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Vince4xmas

Pixel watts at reduced intensity calculation

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I have several 50 count 12v pixel string rated at maximum string wattage of 36W.

I am reducing intensity at controller to run only at 30%. So the maximum string wattage is reduced to 10.8W.

Is the above correct?

If so, then I can use the 10.8W value to size my 12vdc power supply (plus, add 10% safety factor).

Example 16 pixel strings at 30% = 172.8W * 1.10 = 190W or greater 12vdc power supply.

Correct?

 

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Vince

I think the 30% is a pulse width, not an Amplitude (voltage) reduction .  Area under the curve.

I think if you run this for any length of time, you will kill the output filter caps due to very high current (recovery) swings.  This might take a toll on the whole PSU if continuously being hammered with these surges. My 400W external supplies were not that much more than the internal 200W (frame) models

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I would agree that it's not that simple.  You are going to need to measure a string at various intensities to know what the current is really going to be.  A lot of variables in play.

 

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Let me restate:

I have a 800 pixel mega tree and 270 pixel star. Pixels are all 12V.

Can I run all these pixels (1,070) off a 400W power supply if I limit maximum intensity on Pixcon16 to 30%?

Thanks

 

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Off hand, I doubt it, but you MUST measure the strings that you have to find out.  Power up one string and measure the current with all pixels at 100% white.  Then drop the percentage on all pixels and measure again.  I think you will find that it is not even close to linear.  Even if someone else gives a figure, you really need to measure YOUR pixels as they could be considerably different from someone elses.

 

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off hand I doubt it also.  PX draw draw some power even when dark. The chip in each node is always powered so as to receive data..

TESTING the actual load will give a better guesstimate than us sitting in front of  our MR displays. Wire, the actual strings (they need not be in final location, but the wires to them should be the ones used. I noted K6CCC has his up at the star, so all are really short (you could put the PSU down lower as long as you feed each bank with real copper 8Ga or bigger wire.) While monitoring VOLTAGE at a string, END, keep  turning on nodes until the voltage drops 10%  (test 1 is at 100% white. then repeat the test at your 30%. Now you have a profile)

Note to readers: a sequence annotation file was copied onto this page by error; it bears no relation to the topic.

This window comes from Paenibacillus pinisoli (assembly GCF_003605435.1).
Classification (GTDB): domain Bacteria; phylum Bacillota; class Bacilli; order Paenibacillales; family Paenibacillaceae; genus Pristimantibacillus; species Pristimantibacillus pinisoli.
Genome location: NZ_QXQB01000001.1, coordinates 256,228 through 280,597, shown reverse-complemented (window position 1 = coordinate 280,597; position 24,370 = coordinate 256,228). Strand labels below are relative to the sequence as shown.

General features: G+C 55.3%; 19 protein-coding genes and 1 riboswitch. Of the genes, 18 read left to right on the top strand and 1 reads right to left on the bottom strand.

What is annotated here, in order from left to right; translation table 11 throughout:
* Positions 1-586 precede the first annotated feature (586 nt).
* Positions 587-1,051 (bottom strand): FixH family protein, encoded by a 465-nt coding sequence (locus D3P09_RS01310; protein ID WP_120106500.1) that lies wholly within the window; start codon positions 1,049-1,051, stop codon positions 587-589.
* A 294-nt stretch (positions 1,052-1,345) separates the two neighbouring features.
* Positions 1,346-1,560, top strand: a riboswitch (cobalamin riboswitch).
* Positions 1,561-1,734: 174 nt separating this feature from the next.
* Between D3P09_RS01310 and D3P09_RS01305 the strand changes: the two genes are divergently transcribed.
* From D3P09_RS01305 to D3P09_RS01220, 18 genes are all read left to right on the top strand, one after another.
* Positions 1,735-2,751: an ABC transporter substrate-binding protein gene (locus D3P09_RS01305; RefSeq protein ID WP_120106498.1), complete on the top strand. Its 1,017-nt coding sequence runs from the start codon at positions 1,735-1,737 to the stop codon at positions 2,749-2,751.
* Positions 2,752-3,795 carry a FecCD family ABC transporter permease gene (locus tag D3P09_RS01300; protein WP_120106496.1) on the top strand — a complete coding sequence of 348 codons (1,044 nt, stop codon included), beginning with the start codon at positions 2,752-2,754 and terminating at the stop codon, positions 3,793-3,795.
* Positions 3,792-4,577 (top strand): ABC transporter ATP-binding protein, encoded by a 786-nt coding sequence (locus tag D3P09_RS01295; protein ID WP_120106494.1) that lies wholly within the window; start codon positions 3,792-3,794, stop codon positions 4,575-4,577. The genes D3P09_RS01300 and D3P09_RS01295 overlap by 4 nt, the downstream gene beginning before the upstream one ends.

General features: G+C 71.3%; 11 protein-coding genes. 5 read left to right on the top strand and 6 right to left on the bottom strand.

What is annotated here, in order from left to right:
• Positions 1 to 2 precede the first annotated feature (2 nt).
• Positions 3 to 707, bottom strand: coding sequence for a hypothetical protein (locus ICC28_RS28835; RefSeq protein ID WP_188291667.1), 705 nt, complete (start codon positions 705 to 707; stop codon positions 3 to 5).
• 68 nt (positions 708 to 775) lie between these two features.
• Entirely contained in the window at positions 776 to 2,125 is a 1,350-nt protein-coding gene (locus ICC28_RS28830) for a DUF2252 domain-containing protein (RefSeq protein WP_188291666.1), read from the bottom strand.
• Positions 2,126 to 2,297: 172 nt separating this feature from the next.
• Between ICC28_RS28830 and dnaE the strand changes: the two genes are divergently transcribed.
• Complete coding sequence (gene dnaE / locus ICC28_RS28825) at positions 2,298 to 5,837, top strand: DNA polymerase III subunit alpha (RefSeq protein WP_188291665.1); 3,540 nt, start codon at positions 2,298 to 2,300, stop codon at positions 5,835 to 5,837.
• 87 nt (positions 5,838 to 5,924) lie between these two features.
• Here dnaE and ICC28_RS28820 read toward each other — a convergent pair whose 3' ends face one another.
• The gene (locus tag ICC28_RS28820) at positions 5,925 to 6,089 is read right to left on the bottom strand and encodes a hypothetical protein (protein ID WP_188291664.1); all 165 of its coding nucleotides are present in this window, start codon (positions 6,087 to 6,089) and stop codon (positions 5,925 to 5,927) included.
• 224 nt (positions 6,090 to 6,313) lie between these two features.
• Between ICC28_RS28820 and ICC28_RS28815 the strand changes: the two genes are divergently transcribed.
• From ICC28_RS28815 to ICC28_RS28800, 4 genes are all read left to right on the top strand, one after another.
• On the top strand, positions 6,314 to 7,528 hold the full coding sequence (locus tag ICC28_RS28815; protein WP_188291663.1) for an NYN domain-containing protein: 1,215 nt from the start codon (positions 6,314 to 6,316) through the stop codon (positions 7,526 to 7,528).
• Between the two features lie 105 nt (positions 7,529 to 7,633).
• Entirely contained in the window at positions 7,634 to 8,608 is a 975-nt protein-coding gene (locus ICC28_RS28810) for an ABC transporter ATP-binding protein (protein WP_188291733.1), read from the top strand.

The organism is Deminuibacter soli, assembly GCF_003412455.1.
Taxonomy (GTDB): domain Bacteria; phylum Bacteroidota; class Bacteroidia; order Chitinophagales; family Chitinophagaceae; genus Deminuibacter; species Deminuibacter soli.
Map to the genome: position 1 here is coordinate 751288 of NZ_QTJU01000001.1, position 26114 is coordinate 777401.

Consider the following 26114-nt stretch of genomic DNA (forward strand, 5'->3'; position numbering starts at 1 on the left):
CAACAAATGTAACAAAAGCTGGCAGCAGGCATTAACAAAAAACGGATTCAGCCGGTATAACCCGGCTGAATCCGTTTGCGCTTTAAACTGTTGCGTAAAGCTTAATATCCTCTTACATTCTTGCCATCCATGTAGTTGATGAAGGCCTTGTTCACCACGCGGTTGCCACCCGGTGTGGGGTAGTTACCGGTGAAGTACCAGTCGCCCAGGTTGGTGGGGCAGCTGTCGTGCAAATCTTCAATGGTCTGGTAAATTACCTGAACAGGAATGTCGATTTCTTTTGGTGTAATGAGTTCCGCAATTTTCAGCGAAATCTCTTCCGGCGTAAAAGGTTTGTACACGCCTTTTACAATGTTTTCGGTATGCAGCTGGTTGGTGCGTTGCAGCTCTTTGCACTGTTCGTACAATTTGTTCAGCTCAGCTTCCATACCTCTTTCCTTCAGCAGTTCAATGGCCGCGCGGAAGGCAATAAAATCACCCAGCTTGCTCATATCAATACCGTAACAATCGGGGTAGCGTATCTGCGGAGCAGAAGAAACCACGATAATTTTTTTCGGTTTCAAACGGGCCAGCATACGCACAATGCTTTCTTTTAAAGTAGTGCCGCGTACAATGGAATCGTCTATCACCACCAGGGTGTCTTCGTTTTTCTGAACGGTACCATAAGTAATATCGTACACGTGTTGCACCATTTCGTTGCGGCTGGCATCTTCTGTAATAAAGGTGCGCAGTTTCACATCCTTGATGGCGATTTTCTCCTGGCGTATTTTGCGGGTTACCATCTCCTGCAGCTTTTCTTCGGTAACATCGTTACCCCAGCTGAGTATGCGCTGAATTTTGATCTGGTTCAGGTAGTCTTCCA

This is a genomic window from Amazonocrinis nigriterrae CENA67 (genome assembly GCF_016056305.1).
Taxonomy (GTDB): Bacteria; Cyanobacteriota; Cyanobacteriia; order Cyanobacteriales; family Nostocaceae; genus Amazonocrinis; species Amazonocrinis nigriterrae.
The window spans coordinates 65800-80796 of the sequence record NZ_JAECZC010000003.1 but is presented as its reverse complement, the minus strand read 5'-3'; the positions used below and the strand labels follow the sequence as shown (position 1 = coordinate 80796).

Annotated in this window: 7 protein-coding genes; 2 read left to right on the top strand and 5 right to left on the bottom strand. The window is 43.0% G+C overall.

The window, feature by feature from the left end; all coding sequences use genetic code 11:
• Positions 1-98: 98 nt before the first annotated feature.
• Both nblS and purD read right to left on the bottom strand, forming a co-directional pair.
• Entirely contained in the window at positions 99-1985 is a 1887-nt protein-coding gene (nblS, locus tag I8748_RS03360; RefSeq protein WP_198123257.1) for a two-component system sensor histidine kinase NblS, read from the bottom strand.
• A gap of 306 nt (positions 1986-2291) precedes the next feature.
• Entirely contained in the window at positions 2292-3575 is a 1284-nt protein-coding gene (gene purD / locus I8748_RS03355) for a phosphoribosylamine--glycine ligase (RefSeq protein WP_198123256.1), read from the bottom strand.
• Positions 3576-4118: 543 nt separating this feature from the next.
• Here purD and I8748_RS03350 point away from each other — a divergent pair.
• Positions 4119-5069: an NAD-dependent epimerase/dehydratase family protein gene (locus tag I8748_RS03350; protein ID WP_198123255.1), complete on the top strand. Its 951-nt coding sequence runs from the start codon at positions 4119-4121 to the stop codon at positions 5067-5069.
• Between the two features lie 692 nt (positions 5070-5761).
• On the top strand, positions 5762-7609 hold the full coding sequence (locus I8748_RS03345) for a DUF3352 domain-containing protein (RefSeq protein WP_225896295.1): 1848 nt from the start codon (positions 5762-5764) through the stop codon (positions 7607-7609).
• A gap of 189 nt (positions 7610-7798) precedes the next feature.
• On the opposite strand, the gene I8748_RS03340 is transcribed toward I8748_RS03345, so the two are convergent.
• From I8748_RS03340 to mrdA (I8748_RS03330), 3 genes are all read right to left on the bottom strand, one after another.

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3 minutes ago, TheDucks said:

I noted K6CCC has his up at the star, so all are really short

Yep, my wires are three feet from the pixel controller to the first pixel.  Used 18 AWG SPT1.  For the wiring from the power supplies to the pixel controllers (about eight feet of wire), for 2018 I was using 12 AWG THHN in conduit.  That is smaller than I would prefer, but I was in a massive hurry to get it completed and it was about 2200 on a Sunday night when I wired it so I had to use what I had in stock.  It will likely become 8 or 10 AWG when I clean it up later this year.

 

18 minutes ago, TheDucks said:

While monitoring VOLTAGE at a string, END, keep  turning on nodes until the voltage drops 10%  (test 1 is at 100% white. then repeat the test at your 30%. Now you have a profile)

Better yet.  Repeat at several intensities (not just 100% and 30%).  That way you have a much better picture of what the load will be at various dimming levels.

 

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My wires from controller to first pixel are 12 feet (18awg) and my power supply resides in the same enclosure as the controller.

I will run the proposed test. Thanks.

Edited by Vince4xmas

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There should not be issues with the PSU to controller , then.  You will find it amazing how much voltage drop (%) there is on 18Ga at 12'.  If you can, set your PSU at 12.6 (13.2 is the top, but I stay away from the edges as a best practice)

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I do not use a Pixcon but on a few of my controllers I run over 1200 pixels at 50% using one 350w power supply with no issues at all. Most of my runs are between 12-20 feet to the controller. Each of my pixels are rated at .6w I believe

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Everything ran fine. 1,070 pixels at 12vdc with 400w power supply and pixcon16 intensity limit set to 30% max.

 

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